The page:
COVID-19 Might Shape U.S. Data Privacy and Cybersecurity Policy More Broadly
Experts have increasingly weighed in on the topic of technology as part of the public health response. For example, Sean McDonald has pointed out the need for governance not merely good intentions, recognizing “technology can cause an enormous range of harms during disaster, from using ineffective tools to enabling sweeping abuses of power.” Additionally, Michelle M. Mello and C. Jason Wang have together outlined ethical issues raised by digital epidemiology (distinct from contact tracing), highlighting how privacy-preserving technologies are actually “antithetical to effective epidemiology and noting that “harnessing the power and ingenuity of the tech sector” necessitates “carefully placed constraints” that have not yet been created.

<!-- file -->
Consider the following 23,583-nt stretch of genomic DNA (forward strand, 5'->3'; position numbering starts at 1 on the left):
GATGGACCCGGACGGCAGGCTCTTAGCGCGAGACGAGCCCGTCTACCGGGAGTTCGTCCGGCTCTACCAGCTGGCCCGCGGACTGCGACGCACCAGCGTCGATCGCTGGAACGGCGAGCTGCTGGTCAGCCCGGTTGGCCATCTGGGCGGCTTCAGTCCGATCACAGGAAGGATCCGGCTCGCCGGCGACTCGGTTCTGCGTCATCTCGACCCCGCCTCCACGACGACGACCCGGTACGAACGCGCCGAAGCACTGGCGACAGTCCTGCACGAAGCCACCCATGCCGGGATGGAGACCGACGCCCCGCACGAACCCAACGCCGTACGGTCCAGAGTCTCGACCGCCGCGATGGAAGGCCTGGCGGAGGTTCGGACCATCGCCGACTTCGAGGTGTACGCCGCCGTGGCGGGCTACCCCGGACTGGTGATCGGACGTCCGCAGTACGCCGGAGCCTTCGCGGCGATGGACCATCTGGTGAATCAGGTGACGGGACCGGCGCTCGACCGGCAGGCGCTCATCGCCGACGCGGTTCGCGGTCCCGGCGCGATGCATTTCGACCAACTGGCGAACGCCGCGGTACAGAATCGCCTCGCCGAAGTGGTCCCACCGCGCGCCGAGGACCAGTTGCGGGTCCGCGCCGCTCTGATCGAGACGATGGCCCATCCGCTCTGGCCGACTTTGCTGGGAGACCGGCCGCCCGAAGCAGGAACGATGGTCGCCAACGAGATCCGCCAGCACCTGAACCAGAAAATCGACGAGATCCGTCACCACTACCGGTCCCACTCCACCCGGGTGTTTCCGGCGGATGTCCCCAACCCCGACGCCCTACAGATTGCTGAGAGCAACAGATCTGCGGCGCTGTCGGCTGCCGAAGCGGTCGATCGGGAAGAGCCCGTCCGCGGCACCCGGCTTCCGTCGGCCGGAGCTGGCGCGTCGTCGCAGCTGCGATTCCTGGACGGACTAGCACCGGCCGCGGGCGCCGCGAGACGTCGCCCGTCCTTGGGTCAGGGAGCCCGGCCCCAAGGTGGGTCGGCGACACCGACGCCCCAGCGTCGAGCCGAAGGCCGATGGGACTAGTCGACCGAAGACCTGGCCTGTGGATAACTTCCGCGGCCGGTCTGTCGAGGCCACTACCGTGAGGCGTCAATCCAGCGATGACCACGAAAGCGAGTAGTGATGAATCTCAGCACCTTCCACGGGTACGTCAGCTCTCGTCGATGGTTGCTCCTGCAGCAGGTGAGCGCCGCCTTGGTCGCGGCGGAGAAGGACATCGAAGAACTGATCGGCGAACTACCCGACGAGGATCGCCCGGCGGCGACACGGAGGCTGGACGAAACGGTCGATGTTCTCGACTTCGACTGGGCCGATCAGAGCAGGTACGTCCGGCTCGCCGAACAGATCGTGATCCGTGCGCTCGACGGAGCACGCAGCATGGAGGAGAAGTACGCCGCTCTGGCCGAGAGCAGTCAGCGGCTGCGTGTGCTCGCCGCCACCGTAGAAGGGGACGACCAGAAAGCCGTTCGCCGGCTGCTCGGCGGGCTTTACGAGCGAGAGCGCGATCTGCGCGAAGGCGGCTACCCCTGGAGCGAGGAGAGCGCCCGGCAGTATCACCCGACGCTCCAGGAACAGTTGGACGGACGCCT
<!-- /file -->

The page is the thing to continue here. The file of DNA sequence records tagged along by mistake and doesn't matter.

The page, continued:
Two relevant and competing pieces of Federal legislation have been introduced. The COVID-19 Consumer Data Protection Act of 2020 (S.3663) was introduced on May 7, 2020 by Senator Wicker (R-MS) with four original cosponsors: Sen. Thune (R-SD), Sen. Moran (R-KS), Sen. Blackburn (R-TN), and Sen. Fischer (R-NE). The bill was referred to the Senate Committee on Commerce, Science, & Transportation, for which Senator Wicker serves as chairman. The Public Health Emergency Privacy Act (S.3749/HR.6866) was introduced shortly thereafter on May 14, 2020 by Senator Blumenthal (D-CT) and Senator Warner (D-VA), where it was referred to the Senate HELP Committee (a committee on which Sen. Bob Casey serves). A version was introduced in the House by Representative Eshoo (D-CA-18) with five original cosponsors— Rep. Schakowsky (D-IL-9), Rep. DelBene (D-WA-1), Rep. Clarke (D-NY-9), Rep. Butterfield (D-NC-1), and Rep. Cardenas (D-CA-29)—and was referred to the House Committee on Energy and Commerce (a committee on which Rep. Doyle, D-PA-18, serves). While both bills would require affirmative express consent, would set basic privacy and security requirements (including data minimization), and give the Federal Trade Commission the primary responsibility to enforce the law, the bills are different in key aspects.